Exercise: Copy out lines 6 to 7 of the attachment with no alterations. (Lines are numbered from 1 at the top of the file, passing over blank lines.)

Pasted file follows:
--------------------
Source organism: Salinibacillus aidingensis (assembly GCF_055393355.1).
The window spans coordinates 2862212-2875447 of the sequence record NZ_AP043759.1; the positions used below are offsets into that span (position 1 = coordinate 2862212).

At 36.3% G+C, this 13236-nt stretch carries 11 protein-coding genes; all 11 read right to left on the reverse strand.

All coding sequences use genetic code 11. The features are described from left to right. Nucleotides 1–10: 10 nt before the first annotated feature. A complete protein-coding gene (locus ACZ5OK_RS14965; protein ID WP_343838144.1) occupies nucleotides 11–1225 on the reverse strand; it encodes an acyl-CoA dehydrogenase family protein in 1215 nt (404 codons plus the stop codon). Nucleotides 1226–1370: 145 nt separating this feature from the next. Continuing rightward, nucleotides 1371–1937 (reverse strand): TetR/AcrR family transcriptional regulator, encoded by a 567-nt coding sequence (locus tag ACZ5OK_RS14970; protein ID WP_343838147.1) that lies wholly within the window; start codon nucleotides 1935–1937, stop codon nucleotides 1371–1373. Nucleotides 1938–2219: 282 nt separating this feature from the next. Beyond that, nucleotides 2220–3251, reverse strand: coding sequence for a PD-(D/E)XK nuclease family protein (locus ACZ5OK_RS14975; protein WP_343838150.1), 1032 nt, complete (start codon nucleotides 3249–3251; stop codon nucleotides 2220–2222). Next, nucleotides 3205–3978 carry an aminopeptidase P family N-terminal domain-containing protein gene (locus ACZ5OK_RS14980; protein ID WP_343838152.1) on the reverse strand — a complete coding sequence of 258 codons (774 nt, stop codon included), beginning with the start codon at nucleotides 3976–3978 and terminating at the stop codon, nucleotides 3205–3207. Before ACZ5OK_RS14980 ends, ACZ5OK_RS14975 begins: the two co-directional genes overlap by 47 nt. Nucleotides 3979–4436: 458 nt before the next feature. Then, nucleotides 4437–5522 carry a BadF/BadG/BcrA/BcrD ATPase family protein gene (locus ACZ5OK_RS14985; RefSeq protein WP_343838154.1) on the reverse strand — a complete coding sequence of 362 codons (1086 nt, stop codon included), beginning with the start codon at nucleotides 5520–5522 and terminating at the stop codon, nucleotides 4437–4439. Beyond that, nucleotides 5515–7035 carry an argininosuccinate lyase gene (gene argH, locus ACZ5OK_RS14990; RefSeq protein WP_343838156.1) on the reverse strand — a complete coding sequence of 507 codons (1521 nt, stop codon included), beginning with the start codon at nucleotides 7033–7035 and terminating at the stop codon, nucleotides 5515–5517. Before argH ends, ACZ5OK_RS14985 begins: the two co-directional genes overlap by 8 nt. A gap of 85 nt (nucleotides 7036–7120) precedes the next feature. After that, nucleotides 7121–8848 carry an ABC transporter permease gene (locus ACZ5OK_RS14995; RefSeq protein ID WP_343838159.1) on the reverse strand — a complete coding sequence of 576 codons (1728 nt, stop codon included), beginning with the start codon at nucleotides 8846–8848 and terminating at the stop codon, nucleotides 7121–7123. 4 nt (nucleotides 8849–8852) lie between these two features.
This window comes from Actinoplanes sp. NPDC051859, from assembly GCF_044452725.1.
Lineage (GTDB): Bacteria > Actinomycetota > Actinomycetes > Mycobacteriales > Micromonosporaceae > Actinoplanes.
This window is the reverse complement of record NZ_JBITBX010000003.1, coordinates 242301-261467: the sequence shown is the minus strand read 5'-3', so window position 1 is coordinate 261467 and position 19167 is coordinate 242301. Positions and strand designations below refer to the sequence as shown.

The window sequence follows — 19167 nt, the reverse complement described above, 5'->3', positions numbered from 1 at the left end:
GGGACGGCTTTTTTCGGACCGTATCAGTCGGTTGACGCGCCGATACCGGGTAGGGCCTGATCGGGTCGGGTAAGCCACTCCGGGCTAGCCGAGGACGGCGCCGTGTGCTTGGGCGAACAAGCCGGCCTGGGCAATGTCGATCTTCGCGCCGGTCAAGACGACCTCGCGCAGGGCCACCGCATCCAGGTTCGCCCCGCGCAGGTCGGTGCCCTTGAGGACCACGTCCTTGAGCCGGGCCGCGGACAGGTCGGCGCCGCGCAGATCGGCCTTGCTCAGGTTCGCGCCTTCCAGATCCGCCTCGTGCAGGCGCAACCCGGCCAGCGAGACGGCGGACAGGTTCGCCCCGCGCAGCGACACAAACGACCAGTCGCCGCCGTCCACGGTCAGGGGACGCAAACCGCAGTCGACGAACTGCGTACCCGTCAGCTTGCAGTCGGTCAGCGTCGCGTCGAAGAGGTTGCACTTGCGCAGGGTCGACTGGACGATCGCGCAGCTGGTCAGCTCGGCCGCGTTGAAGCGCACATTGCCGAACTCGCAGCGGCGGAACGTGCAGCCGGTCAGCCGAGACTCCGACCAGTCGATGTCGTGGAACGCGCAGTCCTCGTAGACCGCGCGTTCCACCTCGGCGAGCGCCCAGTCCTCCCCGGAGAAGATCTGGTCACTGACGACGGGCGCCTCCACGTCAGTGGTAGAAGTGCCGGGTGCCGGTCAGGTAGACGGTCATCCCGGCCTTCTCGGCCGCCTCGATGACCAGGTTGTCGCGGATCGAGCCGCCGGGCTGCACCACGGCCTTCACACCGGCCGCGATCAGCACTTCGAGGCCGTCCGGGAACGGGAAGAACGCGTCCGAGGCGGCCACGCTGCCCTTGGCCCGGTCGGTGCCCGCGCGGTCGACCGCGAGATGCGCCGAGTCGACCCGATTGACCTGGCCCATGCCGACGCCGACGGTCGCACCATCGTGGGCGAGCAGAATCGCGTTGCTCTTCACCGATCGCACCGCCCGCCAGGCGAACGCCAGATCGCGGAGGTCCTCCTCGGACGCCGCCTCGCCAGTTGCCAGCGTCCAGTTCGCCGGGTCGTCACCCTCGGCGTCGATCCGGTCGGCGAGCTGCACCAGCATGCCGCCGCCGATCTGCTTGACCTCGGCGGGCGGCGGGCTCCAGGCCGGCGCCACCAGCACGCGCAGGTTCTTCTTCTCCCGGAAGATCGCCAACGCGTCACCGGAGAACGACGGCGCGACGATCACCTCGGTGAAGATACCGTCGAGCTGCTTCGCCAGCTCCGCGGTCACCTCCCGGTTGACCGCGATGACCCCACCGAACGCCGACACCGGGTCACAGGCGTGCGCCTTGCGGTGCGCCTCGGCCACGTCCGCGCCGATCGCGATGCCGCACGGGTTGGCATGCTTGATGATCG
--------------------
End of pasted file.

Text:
Lineage (GTDB): Bacteria > Actinomycetota > Actinomycetes > Mycobacteriales > Micromonosporaceae > Actinoplanes.
This window is the reverse complement of record NZ_JBITBX010000003.1, coordinates 242301-261467: the sequence shown is the minus strand read 5'-3', so window position 1 is coordinate 261467 and position 19167 is coordinate 242301. Positions and strand designations below refer to the sequence as shown.